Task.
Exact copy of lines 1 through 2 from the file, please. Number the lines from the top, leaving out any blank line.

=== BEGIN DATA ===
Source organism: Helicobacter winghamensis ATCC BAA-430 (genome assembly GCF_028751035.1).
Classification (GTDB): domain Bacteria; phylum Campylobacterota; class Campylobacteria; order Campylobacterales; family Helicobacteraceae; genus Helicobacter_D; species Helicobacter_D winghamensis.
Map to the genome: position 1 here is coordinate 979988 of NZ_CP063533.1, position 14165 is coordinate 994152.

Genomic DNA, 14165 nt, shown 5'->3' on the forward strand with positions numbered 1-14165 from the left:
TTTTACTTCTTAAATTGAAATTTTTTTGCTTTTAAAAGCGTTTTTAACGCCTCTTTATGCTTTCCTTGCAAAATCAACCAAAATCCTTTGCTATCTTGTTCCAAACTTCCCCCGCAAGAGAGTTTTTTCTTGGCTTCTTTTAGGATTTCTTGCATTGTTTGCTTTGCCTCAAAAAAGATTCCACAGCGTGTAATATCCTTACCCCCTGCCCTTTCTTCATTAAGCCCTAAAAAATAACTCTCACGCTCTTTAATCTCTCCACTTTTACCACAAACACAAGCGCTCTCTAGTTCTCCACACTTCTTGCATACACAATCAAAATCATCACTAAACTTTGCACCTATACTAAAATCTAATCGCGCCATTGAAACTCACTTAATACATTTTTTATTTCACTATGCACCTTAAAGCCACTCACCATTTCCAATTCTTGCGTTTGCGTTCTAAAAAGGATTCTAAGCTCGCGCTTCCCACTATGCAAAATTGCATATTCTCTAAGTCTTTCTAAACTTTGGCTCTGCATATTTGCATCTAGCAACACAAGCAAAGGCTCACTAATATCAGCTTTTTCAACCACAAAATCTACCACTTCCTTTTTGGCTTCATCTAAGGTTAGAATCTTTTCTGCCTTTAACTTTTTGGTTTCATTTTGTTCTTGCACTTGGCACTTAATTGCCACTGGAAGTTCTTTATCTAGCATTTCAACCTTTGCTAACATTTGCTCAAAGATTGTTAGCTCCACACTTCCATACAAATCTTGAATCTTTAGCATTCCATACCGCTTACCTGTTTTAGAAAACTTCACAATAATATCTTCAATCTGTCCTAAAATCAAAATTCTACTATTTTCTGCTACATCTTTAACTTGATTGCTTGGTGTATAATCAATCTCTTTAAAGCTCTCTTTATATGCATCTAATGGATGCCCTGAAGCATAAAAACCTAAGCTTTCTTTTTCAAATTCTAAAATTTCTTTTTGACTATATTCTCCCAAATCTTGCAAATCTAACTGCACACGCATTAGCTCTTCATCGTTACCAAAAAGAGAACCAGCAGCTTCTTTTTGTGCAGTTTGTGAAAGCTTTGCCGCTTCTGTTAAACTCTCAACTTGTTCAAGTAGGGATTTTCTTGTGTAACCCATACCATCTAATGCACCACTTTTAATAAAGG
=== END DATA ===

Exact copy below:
Source organism: Helicobacter winghamensis ATCC BAA-430 (genome assembly GCF_028751035.1).
Classification (GTDB): domain Bacteria; phylum Campylobacterota; class Campylobacteria; order Campylobacterales; family Helicobacteraceae; genus Helicobacter_D; species Helicobacter_D winghamensis.